Another year, another hundred-plus restaurant meals under my belt -- some great, some mediocre, and some so unspeakable they couldn't be reviewed while the libel laws stand.
This year I tackled a bunch of well-reputed "Gold Coast" restaurants that were last reviewed here before the turn of our century, to see if they could still cut the mustard (mainly, yes), along with some interesting new ones in that shining land beyond the Merge of Death. Some of the oldies (there and elsewhere) were true goodies. Roving chefs also kept me busy with revisits, and some of their "remade" restaurants reached new heights of performance. At the same time, many of the year's debuts have centered in and near the new downtown hotels and cater to conventioneers with pricey steaks, seafood, and cookie-cutter Cal-French-Mediterranean-Pacific Rim-influenced hotel menus. I never want to see another crab cake, Caesar salad, whatever-crusted seared ahi or molten chocolate cake again -- unless, of course, they're fabulous crab cakes, etc.
Here, then, are the highlights of my year in dining. Just as last year, I can't and won't choose a single "Best Restaurant" or "Best Chef." There are too many varieties of restaurants and cuisines to make direct comparisons.
Best New Restaurant: Magnolias (Market Creek Square, 342 Euclid Avenue, near Market Street, Lincoln Park, 619-262-6005). Do you know what it means to miss New Orleans? The Bushman went to Jackson Square and made big promises, but he and his buddies in Congress are still lollygagging about sending real money, while they throw $5.6 billion a month at Iraq. (Latest promise is about two weeks' worth of the war budget to fix the levees. Five weeks' worth would actually do it.) What's endangered, among other cultural treasures, is America's most distinctive and exuberant cuisine, as so many line cooks and sous chefs were washed out of the Ninth Ward and can't come home again. So I'm glad that we have Bessie Johnson from Lake Charles, Louisiana, keeping it real here at Magnolias. In addition to great gumbos, scrumptious etouffée, and a perfect jambalaya -- not to mention a fabulous crab cake -- she turns out the most delicious Southern-fried chicken I've tasted anywhere.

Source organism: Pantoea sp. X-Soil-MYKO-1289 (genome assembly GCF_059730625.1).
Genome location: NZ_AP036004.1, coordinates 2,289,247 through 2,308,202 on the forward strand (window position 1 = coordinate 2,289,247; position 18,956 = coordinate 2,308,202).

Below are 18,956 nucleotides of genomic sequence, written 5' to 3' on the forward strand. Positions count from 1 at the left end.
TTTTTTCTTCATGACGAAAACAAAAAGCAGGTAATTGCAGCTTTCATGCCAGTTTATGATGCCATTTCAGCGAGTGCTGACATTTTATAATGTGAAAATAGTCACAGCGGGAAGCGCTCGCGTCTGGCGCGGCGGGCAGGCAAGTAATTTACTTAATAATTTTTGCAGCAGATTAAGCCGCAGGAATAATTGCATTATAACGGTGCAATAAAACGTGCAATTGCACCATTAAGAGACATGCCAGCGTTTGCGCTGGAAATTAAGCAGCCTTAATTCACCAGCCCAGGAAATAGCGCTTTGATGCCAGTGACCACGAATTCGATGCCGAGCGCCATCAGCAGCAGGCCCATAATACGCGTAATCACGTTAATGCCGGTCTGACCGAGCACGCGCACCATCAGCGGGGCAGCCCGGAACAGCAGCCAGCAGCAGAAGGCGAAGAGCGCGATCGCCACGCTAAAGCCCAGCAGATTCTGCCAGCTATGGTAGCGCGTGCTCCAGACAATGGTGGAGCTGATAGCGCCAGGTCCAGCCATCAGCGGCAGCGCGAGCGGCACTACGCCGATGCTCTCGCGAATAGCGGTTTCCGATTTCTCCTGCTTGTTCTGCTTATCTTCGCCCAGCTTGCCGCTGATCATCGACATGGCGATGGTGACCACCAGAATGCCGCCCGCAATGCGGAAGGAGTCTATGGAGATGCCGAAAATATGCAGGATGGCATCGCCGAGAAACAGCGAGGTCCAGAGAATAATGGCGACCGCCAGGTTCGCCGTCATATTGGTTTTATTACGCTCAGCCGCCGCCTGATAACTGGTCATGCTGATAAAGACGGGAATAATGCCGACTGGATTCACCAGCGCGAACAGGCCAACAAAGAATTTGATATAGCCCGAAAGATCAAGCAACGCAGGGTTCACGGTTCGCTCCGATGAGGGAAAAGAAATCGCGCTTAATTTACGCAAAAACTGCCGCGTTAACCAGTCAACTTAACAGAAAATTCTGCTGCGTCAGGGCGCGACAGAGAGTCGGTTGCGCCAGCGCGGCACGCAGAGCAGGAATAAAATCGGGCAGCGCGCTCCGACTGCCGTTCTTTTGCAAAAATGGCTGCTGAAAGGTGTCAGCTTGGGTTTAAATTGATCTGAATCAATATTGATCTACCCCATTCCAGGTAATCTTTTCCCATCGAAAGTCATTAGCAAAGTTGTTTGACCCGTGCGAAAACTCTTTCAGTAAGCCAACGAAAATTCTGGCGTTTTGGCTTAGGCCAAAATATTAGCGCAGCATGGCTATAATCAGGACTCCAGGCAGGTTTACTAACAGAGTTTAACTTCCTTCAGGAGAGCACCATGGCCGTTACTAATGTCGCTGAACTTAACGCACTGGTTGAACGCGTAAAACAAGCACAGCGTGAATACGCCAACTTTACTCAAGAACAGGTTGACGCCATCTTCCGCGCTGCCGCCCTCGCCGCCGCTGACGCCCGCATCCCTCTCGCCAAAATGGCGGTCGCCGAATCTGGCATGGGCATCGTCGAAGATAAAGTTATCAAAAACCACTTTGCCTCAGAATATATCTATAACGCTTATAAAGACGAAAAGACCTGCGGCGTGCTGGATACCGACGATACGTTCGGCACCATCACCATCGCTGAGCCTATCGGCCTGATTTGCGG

; Best Remake: Nine Ten Restaurant (Grande Colonial Hotel, 910 Prospect Street, La Jolla, 858-964-5400). This was the site of the most exciting, exquisite dinner I ate this year. Two major changes transformed the restaurant: Competent new people, from the house manager on down, were hired for the front of the house, replacing the former crew of headless chickens. Even more important, ingenious pastry chef Jack Fisher rejoined the kitchen, and his collaboration with executive chef Jason Knibb has been the catalyst for extraordinary inventiveness. For example, last summer, Fisher's house-made mozzarella cheese and experimental balsamic "gelée" (cut in cubes that resemble melting garnets) sparked Knibb's reinvention of insalata caprese as a fresh, thrilling dish. Ingredients are tops, and the chefs know the latest avant-garde techniques and aren't afraid to use them.
; Best-Kept Secret: Molly's (Marriott Hotel Marina, 333 West Harbor Drive at Front Street, North Tower, sub-lobby level 1, downtown, 619-230-8909). This is another outstanding remake, where a new hotel manager brought in a San Francisco chef (a veteran of luxury-grade Italian restaurants up north) worthy of heading the resort's "fine dining" restaurant. The menu descriptions look like ordinary Cal-Mediterranean dishes, but the superb produce and deep-flavored combinations on every plate tattle that Brian Sinnott's cooking is done with intelligence and care. Unexpected ingredients present culinary crosswords to enjoy, taste-teasing mysteries to solve. And Sinnott is one of very few local chefs who rolls house-made pastas as thin as they ought to be. Local food-lovers, arise, and liberate this treasure from the conventioneer occupation forces!